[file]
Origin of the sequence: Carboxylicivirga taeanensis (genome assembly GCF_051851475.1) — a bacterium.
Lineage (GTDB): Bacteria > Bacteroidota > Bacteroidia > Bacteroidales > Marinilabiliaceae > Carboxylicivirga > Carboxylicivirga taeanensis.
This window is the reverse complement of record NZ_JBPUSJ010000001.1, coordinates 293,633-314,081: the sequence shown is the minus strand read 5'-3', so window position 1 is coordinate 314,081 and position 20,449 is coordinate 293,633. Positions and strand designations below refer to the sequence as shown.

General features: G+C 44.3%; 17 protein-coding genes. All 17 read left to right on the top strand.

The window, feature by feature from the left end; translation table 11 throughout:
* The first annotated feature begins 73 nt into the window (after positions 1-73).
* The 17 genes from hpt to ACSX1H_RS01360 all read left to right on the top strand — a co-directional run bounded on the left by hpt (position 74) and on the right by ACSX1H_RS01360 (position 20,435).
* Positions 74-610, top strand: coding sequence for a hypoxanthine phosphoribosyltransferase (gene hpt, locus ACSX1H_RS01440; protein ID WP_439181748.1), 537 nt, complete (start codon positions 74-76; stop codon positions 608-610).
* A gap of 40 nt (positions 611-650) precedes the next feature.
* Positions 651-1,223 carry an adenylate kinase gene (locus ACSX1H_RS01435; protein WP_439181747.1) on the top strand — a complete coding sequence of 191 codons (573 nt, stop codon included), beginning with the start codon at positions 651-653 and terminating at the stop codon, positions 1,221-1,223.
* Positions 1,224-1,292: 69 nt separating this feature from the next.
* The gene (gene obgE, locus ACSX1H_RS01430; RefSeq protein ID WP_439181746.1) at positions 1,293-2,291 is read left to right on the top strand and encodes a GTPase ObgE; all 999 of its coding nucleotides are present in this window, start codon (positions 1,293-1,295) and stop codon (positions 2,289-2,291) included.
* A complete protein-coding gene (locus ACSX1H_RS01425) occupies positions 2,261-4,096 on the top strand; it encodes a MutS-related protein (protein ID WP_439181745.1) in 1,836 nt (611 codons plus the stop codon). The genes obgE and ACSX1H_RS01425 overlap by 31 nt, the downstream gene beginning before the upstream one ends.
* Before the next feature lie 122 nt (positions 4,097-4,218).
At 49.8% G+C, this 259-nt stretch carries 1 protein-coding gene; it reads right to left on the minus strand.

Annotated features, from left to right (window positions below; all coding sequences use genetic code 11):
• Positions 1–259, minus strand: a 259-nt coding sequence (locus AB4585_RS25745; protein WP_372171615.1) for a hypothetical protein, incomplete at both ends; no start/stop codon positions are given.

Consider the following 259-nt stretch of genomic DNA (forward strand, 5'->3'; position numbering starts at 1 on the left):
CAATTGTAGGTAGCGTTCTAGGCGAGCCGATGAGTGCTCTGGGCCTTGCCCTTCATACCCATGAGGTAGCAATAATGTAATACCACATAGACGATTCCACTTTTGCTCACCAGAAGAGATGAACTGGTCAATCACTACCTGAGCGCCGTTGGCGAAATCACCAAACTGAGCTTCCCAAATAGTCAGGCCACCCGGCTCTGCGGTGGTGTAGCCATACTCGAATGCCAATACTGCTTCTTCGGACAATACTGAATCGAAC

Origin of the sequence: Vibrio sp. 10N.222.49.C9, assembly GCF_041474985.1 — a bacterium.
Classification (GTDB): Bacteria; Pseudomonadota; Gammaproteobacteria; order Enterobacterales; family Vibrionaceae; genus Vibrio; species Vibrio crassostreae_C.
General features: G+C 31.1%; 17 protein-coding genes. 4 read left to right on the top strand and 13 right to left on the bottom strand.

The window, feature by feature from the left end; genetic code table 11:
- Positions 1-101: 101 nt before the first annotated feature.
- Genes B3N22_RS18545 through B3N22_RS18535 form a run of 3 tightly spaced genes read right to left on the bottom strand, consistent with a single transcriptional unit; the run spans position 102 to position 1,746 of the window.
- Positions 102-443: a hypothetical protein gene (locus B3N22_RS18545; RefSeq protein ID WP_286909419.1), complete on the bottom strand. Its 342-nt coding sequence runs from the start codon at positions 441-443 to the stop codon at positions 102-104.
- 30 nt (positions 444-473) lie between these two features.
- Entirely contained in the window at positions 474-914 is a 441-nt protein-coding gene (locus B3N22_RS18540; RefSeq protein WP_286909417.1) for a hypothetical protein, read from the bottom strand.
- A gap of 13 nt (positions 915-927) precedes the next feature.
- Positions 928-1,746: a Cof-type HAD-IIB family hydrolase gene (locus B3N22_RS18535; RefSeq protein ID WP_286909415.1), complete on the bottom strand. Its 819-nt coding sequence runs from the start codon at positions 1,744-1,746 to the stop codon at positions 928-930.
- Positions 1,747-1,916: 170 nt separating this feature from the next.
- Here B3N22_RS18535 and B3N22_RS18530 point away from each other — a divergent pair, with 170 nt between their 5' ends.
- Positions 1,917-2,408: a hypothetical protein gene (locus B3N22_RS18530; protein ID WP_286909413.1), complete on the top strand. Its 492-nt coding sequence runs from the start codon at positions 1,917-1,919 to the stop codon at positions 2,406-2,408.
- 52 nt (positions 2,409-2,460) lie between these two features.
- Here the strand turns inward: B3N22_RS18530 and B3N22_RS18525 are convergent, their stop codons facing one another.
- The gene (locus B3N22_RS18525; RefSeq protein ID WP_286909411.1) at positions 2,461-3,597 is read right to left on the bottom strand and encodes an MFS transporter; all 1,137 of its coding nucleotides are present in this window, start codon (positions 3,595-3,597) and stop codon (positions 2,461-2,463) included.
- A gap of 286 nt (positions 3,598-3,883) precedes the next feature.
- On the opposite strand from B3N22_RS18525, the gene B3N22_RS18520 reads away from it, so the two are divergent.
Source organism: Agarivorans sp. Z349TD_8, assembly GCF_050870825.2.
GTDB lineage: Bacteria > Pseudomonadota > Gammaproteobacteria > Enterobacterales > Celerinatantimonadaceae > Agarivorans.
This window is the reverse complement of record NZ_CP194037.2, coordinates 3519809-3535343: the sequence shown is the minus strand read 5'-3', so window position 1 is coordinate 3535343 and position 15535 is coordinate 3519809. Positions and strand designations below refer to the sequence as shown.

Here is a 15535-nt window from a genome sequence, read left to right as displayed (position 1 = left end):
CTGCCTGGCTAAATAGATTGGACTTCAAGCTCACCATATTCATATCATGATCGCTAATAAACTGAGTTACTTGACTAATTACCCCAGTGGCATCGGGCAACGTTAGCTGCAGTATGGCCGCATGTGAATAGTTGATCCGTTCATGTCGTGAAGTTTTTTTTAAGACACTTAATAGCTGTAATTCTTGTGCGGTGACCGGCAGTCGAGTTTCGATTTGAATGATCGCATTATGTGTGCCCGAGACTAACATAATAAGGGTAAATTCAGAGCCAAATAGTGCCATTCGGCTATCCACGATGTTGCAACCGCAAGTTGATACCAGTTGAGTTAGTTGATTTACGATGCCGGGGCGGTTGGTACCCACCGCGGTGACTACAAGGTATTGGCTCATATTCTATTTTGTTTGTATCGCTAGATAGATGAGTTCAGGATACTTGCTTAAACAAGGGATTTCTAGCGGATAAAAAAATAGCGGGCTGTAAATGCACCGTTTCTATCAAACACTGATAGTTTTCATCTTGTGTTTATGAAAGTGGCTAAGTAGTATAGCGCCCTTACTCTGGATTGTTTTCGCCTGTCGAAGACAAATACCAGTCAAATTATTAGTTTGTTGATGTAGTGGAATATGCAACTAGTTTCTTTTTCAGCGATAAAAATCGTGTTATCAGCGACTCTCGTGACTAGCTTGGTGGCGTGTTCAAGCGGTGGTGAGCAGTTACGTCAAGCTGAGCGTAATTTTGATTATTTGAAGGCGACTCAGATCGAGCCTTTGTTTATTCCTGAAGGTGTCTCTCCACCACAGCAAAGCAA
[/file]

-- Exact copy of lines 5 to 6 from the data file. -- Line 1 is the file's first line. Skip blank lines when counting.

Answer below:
The window, feature by feature from the left end; translation table 11 throughout:
* The first annotated feature begins 73 nt into the window (after positions 1-73).